A review of the “Community” season two finale coming up just as soon as I call dibs on the Han Solo role…
“Too risky. Sequels are almost always disappointing.” -Abed
“For a Few Paintballs More” was more of what I had in my head when I first heard that “Community” was doing another paintball episode. It wasn’t bad by any means – it was, in fact, a lot of fun. But where “A Fistful of Paintballs” managed to largely transcend sequel-itis by going deeper emotionally and stylistically, this one felt like more of a goof up until the last act. Lots of amusing “Star Wars” references and grace notes for members of the larger Greendale universe(*), but an episode I don’t think I’m going to feel compelled to revisit as often as I have “Modern Warfare” or likely will last week’s episode.
(*) My favorite of these, unsurprisingly, involved Magnitude throwing himself on the paint grenade, then moaning “Pop…” as a hysterical, baffled Troy cries, “‘Pop’ what? ‘POP’ WHAT?!?!!?!?!”
“Star Wars” is a broader, more heavily-parodied (at least by this generation) target than spaghetti Westerns, and also one that’s harder to recreate the visual style of on a sitcom budget, but Hilary Winston’s script and Joe Russo’s direction did darned well under the circumstances. The shot of Dean Spreck entering the library in the ice cream costume looked just like the comparable shot of Vader boarding Princess Leia’s ship, for instance. And Annie’s attraction to Abed’s Han Solo impression(**) was very well-played, particularly her valiant attempt to quote a Princess Leia insult of Han to him.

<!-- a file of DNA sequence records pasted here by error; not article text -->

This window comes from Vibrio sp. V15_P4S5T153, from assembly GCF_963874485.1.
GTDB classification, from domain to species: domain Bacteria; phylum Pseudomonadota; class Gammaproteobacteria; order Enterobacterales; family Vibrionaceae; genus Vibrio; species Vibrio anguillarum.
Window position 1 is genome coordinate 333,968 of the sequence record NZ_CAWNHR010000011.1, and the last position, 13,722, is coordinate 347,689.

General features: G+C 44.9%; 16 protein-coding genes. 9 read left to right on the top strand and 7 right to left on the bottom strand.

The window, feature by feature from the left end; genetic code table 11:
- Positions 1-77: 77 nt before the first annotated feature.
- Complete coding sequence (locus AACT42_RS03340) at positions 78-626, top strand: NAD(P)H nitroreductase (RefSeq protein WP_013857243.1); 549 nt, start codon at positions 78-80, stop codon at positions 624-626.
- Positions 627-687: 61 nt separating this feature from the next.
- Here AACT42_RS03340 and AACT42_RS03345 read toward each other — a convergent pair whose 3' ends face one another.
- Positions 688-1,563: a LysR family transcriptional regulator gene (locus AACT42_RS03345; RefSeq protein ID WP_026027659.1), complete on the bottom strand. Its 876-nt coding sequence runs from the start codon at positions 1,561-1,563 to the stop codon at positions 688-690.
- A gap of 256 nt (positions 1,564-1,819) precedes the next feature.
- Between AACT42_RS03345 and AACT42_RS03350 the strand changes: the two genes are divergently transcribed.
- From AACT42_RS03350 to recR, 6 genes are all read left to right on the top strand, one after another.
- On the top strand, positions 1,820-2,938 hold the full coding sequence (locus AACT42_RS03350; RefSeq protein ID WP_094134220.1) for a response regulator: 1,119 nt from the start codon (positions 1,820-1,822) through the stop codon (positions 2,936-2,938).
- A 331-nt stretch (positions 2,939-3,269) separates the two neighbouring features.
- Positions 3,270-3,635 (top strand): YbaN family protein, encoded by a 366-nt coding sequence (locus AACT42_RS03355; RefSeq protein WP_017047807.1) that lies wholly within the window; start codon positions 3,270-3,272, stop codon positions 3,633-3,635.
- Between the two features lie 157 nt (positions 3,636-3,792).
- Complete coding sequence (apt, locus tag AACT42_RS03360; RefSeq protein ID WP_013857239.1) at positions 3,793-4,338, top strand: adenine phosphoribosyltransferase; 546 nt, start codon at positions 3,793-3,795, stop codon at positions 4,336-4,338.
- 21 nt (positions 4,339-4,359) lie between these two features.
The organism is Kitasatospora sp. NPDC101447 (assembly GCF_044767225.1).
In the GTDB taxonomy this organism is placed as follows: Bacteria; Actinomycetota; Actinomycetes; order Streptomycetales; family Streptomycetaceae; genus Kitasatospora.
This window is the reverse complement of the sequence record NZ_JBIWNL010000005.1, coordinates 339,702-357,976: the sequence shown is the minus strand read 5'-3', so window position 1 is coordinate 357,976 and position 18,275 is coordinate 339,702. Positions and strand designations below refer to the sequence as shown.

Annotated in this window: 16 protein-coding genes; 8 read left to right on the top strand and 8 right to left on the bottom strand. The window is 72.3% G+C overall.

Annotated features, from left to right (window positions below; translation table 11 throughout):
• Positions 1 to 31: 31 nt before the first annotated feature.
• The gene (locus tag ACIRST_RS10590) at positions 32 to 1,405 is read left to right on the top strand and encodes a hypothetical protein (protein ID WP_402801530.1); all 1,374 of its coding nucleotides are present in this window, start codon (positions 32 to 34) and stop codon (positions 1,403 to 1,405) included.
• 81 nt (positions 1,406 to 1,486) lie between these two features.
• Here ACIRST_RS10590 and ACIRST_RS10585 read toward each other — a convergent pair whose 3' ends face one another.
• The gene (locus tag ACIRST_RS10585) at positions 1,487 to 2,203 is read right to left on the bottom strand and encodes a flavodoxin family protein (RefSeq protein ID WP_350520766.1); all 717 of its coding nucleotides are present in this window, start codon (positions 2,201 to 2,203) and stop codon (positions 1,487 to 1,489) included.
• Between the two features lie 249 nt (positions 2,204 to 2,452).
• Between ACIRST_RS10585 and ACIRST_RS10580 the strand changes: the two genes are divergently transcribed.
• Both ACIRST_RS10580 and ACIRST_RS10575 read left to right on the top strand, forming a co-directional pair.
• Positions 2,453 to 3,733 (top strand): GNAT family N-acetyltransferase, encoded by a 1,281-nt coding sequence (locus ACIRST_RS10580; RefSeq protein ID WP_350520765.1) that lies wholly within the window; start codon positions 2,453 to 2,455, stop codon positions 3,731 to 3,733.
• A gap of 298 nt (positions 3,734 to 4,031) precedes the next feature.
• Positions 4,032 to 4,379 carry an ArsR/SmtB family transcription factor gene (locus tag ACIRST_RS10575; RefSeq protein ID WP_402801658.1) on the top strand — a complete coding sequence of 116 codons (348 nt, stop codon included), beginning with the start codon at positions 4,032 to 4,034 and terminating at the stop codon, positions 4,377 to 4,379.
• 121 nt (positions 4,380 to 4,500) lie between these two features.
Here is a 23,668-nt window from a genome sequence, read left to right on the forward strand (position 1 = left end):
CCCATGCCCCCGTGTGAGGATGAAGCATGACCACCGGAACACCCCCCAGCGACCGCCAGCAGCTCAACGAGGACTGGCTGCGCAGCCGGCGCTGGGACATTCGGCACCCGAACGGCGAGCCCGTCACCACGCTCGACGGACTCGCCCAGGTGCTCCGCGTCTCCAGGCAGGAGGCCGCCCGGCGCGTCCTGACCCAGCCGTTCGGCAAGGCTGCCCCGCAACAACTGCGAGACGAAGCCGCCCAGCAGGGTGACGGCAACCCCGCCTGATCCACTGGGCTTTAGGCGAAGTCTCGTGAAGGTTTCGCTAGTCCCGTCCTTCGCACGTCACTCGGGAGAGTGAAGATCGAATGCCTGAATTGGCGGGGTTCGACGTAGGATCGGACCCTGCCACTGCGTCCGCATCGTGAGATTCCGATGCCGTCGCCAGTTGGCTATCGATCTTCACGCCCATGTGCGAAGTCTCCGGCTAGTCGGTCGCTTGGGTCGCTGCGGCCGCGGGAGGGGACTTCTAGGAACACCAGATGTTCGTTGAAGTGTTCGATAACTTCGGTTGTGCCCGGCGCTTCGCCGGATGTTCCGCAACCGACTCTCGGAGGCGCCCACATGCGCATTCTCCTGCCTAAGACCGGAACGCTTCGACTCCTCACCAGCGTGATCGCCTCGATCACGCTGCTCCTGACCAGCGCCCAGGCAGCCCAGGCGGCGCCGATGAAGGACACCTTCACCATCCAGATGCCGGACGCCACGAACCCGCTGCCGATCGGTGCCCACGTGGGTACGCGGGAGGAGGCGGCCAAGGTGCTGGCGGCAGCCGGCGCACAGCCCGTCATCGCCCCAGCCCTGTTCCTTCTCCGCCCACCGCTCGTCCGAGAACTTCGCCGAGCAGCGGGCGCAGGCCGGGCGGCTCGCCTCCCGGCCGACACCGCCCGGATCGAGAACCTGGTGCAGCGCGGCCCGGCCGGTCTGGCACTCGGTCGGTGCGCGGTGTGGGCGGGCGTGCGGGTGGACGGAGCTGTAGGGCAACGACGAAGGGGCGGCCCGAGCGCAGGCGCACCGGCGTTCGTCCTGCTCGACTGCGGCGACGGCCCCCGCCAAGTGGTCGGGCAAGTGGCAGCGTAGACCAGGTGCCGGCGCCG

(**) Is Annie/Abed a pairing that some fans had previously been ‘shipping, or is this episode going to launch a thousand ‘ship pages? I actually found it a little sad, both for Annie (who has tried to grow up too fast and could use some immature romantic fun) and Abed (who, as usual, is only able to connect with people by adopting a persona from pop culture, and who doesn’t even realize what he has before he drops it).
Still, as with the opening title crawl, the episode wisely chose not to draw out the “Star Wars” gag too long, and by the time we got to the climax of the paintball contest, we had shifted back into a more diverse action movie parody, including an assault on a fixed position with a Gatling gun (a bit of “The Wild Bunch”), Shirley and Britta showing off some fancy driving/shooting moves (a riff on tons of recent movies, from “Mr. & Mrs. Smith” to “Wanted”), etc.
For a brief moment, I wanted Britta to be the sole heroine, if only as a payoff to all the “You’re the worst!” talk she’s had to suffer all year. But, of course, this was a story about Pierce, and his role in both the group and the larger community of Greendale weirdos, so he was the one who had to fire the final shot, save the school, and set up that melancholy final scene in the study room.